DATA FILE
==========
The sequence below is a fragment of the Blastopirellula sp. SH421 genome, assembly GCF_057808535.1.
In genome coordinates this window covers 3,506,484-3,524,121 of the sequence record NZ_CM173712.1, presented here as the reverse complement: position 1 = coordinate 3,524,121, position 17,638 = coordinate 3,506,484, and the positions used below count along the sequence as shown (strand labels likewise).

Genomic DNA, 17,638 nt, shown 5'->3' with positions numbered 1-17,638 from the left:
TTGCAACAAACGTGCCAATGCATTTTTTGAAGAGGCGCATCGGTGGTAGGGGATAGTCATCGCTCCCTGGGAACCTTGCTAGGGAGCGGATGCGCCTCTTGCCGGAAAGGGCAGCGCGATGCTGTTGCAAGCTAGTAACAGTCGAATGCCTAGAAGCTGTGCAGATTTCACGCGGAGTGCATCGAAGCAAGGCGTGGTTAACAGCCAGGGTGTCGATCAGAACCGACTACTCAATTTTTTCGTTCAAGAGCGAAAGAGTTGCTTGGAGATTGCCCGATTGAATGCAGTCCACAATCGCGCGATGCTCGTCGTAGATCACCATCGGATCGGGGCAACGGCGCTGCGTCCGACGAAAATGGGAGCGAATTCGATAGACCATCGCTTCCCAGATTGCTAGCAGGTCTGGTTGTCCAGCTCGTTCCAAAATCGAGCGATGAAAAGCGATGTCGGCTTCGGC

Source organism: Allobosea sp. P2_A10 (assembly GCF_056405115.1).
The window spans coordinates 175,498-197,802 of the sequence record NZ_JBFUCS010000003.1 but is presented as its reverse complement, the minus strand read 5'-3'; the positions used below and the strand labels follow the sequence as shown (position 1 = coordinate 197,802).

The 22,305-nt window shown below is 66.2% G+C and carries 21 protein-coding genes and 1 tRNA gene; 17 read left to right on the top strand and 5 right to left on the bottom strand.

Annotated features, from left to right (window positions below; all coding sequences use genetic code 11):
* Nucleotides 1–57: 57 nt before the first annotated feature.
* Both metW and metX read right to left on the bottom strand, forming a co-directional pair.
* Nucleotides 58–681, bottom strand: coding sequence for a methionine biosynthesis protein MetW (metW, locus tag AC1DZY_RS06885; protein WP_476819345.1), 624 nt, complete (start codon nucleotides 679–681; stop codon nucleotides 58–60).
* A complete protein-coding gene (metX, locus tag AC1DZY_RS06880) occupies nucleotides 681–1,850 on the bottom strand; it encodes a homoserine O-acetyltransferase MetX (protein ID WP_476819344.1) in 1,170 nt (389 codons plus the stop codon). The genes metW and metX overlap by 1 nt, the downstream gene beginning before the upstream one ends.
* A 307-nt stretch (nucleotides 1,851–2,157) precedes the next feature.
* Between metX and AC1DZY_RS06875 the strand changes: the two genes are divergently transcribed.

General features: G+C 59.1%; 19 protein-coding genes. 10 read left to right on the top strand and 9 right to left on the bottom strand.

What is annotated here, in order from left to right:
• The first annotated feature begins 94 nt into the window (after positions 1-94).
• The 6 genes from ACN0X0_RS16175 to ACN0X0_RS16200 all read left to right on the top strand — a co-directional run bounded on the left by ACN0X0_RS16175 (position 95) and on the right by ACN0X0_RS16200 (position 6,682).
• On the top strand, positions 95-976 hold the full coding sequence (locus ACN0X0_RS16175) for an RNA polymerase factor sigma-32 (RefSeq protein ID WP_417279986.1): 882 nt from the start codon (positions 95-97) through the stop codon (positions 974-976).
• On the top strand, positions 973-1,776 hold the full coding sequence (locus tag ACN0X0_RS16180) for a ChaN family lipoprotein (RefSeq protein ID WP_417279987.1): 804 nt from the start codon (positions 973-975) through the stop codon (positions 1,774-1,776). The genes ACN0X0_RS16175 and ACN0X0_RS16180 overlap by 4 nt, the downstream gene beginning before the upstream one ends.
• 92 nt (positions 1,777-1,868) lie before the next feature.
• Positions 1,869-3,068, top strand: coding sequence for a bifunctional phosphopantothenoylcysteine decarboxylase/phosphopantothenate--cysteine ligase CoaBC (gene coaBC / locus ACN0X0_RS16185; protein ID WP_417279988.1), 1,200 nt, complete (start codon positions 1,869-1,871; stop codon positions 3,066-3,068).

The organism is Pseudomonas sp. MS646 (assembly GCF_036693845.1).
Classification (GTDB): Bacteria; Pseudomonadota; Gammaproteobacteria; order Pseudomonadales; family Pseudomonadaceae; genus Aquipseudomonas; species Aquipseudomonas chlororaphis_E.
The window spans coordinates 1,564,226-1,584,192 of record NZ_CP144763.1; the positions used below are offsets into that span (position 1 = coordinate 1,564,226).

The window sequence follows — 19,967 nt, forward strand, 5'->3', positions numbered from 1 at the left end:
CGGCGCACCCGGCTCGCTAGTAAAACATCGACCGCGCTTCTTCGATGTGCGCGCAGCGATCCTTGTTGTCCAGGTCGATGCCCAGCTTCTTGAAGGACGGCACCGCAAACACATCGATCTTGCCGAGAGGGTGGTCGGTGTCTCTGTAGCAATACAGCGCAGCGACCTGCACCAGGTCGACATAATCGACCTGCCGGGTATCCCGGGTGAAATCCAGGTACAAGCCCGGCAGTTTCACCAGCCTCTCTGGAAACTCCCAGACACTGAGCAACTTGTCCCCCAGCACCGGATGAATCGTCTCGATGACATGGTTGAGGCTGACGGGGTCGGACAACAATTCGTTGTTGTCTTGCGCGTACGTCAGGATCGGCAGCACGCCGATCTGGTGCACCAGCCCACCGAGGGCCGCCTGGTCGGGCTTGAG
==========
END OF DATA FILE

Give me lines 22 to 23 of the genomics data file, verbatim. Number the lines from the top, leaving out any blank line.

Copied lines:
• Positions 1,869-3,068, top strand: coding sequence for a bifunctional phosphopantothenoylcysteine decarboxylase/phosphopantothenate--cysteine ligase CoaBC (gene coaBC / locus ACN0X0_RS16185; protein ID WP_417279988.1), 1,200 nt, complete (start codon positions 1,869-1,871; stop codon positions 3,066-3,068).

The organism is Pseudomonas sp. MS646 (assembly GCF_036693845.1).